Sorting through some notes from the Uptime Institute's recent IT Symposium in New York and wanted to share some comments and observations from the presentation made by Steve Sams, who is the company's vice president of global site and facilities services.
Sams has been behind the massive consolidation of IBM's data center capacity over the past few years. These are the sites that IBM uses to support its own internal IT concerns, no necessarily the ones used for outsourcing projects. Under his watch, the company has shrunk 235 locations down to 12. This has had the net effect of eliminating $4.1 billion in operating expenditures from IBM's budget. Yes, $4.1 billion, an amount that is the entire revenue of 4 or 5 "midsize" businesses.
Here are his primary pieces of advice for any IT manager or CIO facing the same dilemma—how to keep increasing IT capacity without requiring more power or physical real estate.
- Extend what you have: It has been well documented that virtualization technology is a huge ally in the quest for data center energy efficiency. In just one data center (a site in Lexington, Kentucky), Sams says IBM was able to eliminate five out of every six servers because the existing ones were underutilized. After the project, however, the company had roughly 8 times the computing capacity than when it started. Some interesting utilization stats, by the way. Sams say most companies are running their Unix servers at about 20 percent capacity, while Wintel servers are usually at less than 10 percent. Mainframes, surprise, surprise, are usually runing at about 95 percent utilitization, he estimates.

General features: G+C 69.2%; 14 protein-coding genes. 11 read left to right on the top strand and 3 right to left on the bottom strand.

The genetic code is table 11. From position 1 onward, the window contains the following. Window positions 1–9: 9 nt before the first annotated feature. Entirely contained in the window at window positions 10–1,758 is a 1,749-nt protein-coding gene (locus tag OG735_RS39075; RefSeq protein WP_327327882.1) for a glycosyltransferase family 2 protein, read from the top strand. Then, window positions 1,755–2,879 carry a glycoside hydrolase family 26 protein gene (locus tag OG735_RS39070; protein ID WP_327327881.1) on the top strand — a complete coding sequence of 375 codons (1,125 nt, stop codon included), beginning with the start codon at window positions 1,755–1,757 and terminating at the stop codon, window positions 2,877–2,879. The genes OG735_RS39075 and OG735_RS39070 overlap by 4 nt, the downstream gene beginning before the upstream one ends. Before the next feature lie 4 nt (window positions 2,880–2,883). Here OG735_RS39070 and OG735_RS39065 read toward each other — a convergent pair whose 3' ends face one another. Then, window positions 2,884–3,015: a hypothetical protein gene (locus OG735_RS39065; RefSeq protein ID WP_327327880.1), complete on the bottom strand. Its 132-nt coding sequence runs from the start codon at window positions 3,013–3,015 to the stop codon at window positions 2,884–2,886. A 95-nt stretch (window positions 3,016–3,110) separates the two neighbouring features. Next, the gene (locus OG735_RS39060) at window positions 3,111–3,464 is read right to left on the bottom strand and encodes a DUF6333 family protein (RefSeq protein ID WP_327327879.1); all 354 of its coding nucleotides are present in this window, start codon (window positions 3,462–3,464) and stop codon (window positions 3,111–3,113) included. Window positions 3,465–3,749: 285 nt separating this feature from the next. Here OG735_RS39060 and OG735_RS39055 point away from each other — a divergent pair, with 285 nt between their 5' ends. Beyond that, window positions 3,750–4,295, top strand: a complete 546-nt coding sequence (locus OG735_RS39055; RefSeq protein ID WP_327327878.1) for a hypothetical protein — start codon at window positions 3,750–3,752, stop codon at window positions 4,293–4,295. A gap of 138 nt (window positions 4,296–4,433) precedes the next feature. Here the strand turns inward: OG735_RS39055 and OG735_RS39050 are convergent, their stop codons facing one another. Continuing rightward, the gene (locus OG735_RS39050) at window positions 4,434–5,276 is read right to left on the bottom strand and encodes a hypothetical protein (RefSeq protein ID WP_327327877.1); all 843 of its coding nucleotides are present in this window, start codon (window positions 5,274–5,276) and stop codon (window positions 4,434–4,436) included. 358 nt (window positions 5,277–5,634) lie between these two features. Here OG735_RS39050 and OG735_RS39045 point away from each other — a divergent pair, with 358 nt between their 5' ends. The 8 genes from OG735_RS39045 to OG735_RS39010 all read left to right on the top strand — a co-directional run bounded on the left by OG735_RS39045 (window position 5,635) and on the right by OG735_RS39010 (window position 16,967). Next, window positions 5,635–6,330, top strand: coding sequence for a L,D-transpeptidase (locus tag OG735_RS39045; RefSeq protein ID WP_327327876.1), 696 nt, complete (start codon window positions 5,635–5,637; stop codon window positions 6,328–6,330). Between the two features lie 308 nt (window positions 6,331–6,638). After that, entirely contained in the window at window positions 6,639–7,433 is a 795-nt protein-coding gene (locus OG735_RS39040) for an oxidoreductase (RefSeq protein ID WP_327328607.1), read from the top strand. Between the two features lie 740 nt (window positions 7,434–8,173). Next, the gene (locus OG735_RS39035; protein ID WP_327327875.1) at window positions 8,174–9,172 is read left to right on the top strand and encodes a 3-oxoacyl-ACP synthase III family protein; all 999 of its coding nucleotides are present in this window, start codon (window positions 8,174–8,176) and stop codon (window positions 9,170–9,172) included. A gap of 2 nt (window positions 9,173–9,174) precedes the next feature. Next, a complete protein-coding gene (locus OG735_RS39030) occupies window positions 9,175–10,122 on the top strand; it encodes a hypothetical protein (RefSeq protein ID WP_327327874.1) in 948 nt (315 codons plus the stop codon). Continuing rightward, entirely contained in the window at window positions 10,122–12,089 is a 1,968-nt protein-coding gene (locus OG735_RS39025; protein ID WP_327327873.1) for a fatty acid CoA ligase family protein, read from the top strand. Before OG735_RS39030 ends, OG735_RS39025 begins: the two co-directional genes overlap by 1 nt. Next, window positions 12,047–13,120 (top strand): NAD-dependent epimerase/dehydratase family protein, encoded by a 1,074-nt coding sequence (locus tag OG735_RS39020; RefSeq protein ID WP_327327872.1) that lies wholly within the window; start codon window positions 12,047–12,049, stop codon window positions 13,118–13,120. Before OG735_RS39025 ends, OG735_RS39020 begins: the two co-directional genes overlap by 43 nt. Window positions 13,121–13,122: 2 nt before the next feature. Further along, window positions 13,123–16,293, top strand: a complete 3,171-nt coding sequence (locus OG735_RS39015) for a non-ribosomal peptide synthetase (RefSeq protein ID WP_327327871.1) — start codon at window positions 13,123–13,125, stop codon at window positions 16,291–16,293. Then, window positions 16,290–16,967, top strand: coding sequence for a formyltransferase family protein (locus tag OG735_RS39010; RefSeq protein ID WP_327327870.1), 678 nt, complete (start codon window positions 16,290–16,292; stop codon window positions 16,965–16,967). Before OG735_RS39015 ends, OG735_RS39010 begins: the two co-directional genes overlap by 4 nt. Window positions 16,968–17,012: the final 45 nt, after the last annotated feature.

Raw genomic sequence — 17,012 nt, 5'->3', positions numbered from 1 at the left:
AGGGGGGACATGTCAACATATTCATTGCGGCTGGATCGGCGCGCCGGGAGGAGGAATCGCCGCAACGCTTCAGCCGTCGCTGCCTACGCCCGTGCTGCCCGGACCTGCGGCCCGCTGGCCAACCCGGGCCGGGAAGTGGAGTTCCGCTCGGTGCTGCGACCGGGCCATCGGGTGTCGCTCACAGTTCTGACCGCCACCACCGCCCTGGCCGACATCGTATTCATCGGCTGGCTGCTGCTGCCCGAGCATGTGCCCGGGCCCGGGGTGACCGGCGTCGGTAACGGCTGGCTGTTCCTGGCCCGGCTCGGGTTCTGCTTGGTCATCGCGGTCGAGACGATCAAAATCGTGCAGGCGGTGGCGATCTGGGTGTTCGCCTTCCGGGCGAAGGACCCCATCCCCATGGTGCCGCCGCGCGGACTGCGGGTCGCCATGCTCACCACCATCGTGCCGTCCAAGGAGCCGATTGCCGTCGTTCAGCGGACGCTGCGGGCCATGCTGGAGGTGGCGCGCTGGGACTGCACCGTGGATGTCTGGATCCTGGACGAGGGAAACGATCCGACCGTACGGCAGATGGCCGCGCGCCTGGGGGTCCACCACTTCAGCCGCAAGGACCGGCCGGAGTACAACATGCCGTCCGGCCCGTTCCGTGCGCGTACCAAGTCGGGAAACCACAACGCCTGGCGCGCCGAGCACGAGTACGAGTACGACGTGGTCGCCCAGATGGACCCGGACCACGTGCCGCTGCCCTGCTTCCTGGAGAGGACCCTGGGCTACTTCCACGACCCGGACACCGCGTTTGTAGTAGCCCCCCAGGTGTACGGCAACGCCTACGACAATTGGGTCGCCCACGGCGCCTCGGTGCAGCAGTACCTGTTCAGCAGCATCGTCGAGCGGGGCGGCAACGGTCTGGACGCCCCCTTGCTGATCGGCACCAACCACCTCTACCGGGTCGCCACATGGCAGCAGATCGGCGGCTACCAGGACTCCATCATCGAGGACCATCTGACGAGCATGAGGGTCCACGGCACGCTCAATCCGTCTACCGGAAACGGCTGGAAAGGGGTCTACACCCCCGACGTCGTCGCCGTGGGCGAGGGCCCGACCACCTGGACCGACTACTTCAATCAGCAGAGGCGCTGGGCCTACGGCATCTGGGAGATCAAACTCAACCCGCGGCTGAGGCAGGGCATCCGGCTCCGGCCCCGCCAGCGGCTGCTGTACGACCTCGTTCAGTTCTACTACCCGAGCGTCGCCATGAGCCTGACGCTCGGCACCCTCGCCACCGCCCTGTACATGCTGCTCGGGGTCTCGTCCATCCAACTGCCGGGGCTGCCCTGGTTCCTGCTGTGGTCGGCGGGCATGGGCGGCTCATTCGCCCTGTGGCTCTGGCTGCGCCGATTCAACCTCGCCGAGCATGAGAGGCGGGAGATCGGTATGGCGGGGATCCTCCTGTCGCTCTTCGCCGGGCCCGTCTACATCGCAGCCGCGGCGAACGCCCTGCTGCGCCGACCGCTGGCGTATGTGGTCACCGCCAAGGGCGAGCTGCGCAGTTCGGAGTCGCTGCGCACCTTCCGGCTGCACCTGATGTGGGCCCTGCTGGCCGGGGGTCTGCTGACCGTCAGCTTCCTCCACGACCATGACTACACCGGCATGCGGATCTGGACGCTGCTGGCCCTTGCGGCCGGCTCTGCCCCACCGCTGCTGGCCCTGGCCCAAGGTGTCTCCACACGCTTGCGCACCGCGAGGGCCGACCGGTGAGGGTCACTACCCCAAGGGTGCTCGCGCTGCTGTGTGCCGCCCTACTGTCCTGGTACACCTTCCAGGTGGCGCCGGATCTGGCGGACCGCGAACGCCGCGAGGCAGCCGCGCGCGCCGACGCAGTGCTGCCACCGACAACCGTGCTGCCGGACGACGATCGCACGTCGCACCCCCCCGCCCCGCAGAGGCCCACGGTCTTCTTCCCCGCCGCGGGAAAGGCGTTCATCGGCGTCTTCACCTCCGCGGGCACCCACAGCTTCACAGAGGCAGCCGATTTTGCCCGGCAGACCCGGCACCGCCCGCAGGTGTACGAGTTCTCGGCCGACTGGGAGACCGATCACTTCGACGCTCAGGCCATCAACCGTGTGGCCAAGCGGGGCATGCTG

- Think modular: By Sams' estimate, roughly 60 percent of the capital costs associated with building out a new data center come from the energy-related components (the distribution system, the cabling, the cooling systems and generators, chillers and so on). Rather than guessing at what capacity you MIGHT need down the road, he suggests thinking modular about these components, so that as the servers scale so, too, can the infrastructure to support them.
- Remember your operating expenses when planning: Because of the density associated with today's server infrastructures, companies should expect to spend roughly $5 in operating expenses for every $1 dedicated to capital expenditures.
IBM applied many of these principles to a data center consolidate for a bank in China. When it was done, it had rationalized 36 sites into just two. It has saved the company roughly $180 million in annual operating expenses (for software, maintenance and power) as a result.
My final comment is a bit of a random rant, because I've been writing about technology for a very, very long time. Just when did "virtualize" become a verb? My spell checker goes nuts every time I use it. Note to Microsoft: If you want to be a virtualization powerhouse, you might want to fix that. :)